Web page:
Usually about two days into the holiday Beardieboy saunters down a cobbled street with an ice cream in his hand or climbs off a nerve-shattering ride and declares with his warm shining grin, ‘This is a relaxing holiday. We should go with the flow more often, you should chill out more’.

A Little Bit of This and That

Sunday, May 23rd, 2010

Oh there you are. I must have had my map upside down, I was heading in the opposite direction. Soz.

I’m not sure I’ve got anything interesting to write about. Work is interesting but I can’t talk about that and stay working so we’ll leave it there. You’ll have to take my word for it.

Family? Well, let’s just say, everyone has been ill so far, and the least ill but the most grumpy is obviously Beardieboy.  I sent him a text tonight, after venting my spleen earlier (I still haven’t found my wedding ring from my outburst two days ago so I really should get some anger management). The text said ‘Sorry I got angry. Please get well soon.’ This means ‘Sorry I got angry (, you wound me up with your whiney shit and outrageously grumpy, pestering behaviour and if you don’t get well soon I might have to kill you, so) please get well soon.’  He came scampering down the stairs like an excited puppy to accept the apology in person. grr

A typical victim of 'man flu' - just add a beard and ignore.

 I’ve been so ill all week that I’m finally on antibiotics and recovering. It’s a good thing. We’re short staffed next week and well, you can’t have too many people to push bits of paper around can you?

Friends? My welsh friends will always be my friends but not being able to get home more than once every four or five months is proving a bit of a barrier on the close friendship front. Never mind, we’ve been friends since we were five I’m sure we’ll survive. Then there’s the friends I’ve met through Beardieboy. I have to say they are pretty much as lovely as you’d like. Kind hearted, good fun, always come to our parties and never borrow the lawn mower. However, it’s important to find friends for yourself as well, so I decided recently that I should start working on new friendships, new acquaintances and becoming part of my new community. Twitter’s been amazing.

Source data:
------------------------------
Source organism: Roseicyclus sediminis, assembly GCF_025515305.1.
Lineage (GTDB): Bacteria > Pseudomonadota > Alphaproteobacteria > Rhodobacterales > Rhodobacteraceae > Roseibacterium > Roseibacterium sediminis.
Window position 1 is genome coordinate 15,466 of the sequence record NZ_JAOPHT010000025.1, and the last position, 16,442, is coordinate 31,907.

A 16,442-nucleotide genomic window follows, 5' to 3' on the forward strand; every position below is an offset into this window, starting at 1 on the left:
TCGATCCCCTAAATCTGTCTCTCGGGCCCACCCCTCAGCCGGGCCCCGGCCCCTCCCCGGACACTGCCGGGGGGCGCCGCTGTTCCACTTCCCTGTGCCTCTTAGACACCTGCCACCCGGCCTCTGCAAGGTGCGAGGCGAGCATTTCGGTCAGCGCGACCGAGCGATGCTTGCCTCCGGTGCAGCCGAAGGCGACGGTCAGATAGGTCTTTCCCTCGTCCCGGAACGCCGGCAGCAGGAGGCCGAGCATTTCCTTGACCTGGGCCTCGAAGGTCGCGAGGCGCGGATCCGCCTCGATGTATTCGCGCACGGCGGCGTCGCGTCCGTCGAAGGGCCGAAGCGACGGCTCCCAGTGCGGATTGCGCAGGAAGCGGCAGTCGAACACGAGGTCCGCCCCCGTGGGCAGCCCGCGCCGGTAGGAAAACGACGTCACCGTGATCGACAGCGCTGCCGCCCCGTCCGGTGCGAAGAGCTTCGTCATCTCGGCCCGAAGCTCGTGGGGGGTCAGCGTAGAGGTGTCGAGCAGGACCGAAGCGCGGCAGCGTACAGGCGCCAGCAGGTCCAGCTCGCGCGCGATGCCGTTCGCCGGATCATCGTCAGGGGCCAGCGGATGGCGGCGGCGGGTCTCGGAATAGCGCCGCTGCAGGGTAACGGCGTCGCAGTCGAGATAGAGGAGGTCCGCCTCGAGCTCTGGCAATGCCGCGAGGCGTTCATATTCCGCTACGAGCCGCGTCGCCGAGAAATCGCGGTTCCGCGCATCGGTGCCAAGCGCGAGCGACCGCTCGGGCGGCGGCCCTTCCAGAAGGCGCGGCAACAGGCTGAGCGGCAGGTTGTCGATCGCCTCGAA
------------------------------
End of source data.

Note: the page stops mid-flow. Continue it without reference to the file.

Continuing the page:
I’ve chatted with some hilarious and lovely people. Take @nudieprincess for instance. She’s gorgeous even in the nude .  Obsessed with (my) weird sex (fetishes) too.   Then there’s the beautiful and talented @cosmicgirlie. I don’t chat to her much but I do watch her growing confidence in photography and her refinding of her love for cello with admiration. Her honesty is very endearing. Her kids are cute too. There’s @brumcast who is passionate about birmingham and passionate about music his Rhubarb Radio show is great and he’s very excited about his impending parenthood (and so he should be, it’s a bloody trip). We met up with him at a rhubarb radio mash up and he’s a lovely bloke. There are more and I’m sure I’ll mention them again but I don’t want to do a roll call. You/they are all great and make my long evenings tolerable.

Deserving of a paragraph all of her own is @mrs_eddieizzard What can I say about this woman? She’s funny, passionate about her family, human rights, society, and crocheting.  She’s also an absolute mare who nearly made me piss my pants by texting the word ‘Boo!’ to me when I was watching Paranormal Activity the other night. This was closely followed by ‘Look outside, I’m behind the bush’ Not fucking likely spank you very much! I’m the woman who watched Salem’s Lot in my first home with no curtains up. So there I was, sitting in the living room, when there was a tappety tap tap on the window. Fearing that my life was about to drained from me by terrible vampires I picked up two pokers and fashioned a cross before turning around to discover they were effing moths trying to get to the light. Bastards.

 

However, back to mrs izzard, she is propery funny and has great taste in clothes and cars. I know we’re going to have fun, even if she is younger than me, with bags of energy and enthusiasm. Calm down dear.

Music? Well that’s taking on a life of its own. Still nothing recorded as Less for Murder yet but we did go down to Katie Fitzgerald’s in Stourbridge on Monday, where they have an open mic night. Someone called us experimental; someone was clearly heard saying ‘well that was shit’ after the first song, but overall we had some very positive feedback, including being compared to the Pixies. We were encouraged to return. That’s the ticket! We’re going to be spinning our little yarns of fucked up relationships and the life choices of weirdos at the Adam and Eve in Digbeth on 31st May for our first offical outing as Less for Murder, that’s if I don’t decide before hand that I could actually get less for murder and dispatch him with a rolling pin first.

So that’s it, in a nutshell. Been sick, have new friends, driven insane by the evil one, making music, will be heard. Night all!

Love is…

Monday, May 3rd, 2010